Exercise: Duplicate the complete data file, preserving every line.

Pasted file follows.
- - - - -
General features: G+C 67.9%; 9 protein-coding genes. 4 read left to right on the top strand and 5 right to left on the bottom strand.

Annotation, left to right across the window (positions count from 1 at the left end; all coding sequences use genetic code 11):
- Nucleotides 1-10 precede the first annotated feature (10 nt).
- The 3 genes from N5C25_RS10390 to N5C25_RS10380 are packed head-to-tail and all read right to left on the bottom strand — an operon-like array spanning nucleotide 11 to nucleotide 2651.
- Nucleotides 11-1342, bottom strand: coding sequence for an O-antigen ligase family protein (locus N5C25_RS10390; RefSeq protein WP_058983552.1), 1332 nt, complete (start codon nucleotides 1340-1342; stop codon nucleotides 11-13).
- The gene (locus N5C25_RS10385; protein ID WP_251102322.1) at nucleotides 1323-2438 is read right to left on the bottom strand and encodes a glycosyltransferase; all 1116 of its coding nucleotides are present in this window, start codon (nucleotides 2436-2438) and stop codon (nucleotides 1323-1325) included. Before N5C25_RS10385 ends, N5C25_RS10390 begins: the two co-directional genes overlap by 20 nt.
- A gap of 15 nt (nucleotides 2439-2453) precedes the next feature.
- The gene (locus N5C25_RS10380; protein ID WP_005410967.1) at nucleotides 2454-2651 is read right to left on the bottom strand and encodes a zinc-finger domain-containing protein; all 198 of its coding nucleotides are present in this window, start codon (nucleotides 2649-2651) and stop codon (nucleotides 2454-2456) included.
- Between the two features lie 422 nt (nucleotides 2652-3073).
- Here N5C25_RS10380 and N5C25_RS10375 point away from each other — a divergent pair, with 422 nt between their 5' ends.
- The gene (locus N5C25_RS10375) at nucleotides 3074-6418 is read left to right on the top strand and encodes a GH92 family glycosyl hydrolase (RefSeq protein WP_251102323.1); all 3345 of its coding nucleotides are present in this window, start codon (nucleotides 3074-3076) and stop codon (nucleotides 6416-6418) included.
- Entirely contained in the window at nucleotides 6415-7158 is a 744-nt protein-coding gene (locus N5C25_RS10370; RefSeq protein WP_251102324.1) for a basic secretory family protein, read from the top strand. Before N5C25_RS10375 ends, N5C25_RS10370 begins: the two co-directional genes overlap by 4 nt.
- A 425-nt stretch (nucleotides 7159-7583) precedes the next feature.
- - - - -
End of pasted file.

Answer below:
General features: G+C 67.9%; 9 protein-coding genes. 4 read left to right on the top strand and 5 right to left on the bottom strand.

Annotation, left to right across the window (positions count from 1 at the left end; all coding sequences use genetic code 11):
- Nucleotides 1-10 precede the first annotated feature (10 nt).
- The 3 genes from N5C25_RS10390 to N5C25_RS10380 are packed head-to-tail and all read right to left on the bottom strand — an operon-like array spanning nucleotide 11 to nucleotide 2651.
- Nucleotides 11-1342, bottom strand: coding sequence for an O-antigen ligase family protein (locus N5C25_RS10390; RefSeq protein WP_058983552.1), 1332 nt, complete (start codon nucleotides 1340-1342; stop codon nucleotides 11-13).
- The gene (locus N5C25_RS10385; protein ID WP_251102322.1) at nucleotides 1323-2438 is read right to left on the bottom strand and encodes a glycosyltransferase; all 1116 of its coding nucleotides are present in this window, start codon (nucleotides 2436-2438) and stop codon (nucleotides 1323-1325) included. Before N5C25_RS10385 ends, N5C25_RS10390 begins: the two co-directional genes overlap by 20 nt.
- A gap of 15 nt (nucleotides 2439-2453) precedes the next feature.
- The gene (locus N5C25_RS10380; protein ID WP_005410967.1) at nucleotides 2454-2651 is read right to left on the bottom strand and encodes a zinc-finger domain-containing protein; all 198 of its coding nucleotides are present in this window, start codon (nucleotides 2649-2651) and stop codon (nucleotides 2454-2456) included.
- Between the two features lie 422 nt (nucleotides 2652-3073).
- Here N5C25_RS10380 and N5C25_RS10375 point away from each other — a divergent pair, with 422 nt between their 5' ends.
- The gene (locus N5C25_RS10375) at nucleotides 3074-6418 is read left to right on the top strand and encodes a GH92 family glycosyl hydrolase (RefSeq protein WP_251102323.1); all 3345 of its coding nucleotides are present in this window, start codon (nucleotides 3074-3076) and stop codon (nucleotides 6416-6418) included.
- Entirely contained in the window at nucleotides 6415-7158 is a 744-nt protein-coding gene (locus N5C25_RS10370; RefSeq protein WP_251102324.1) for a basic secretory family protein, read from the top strand. Before N5C25_RS10375 ends, N5C25_RS10370 begins: the two co-directional genes overlap by 4 nt.
- A 425-nt stretch (nucleotides 7159-7583) precedes the next feature.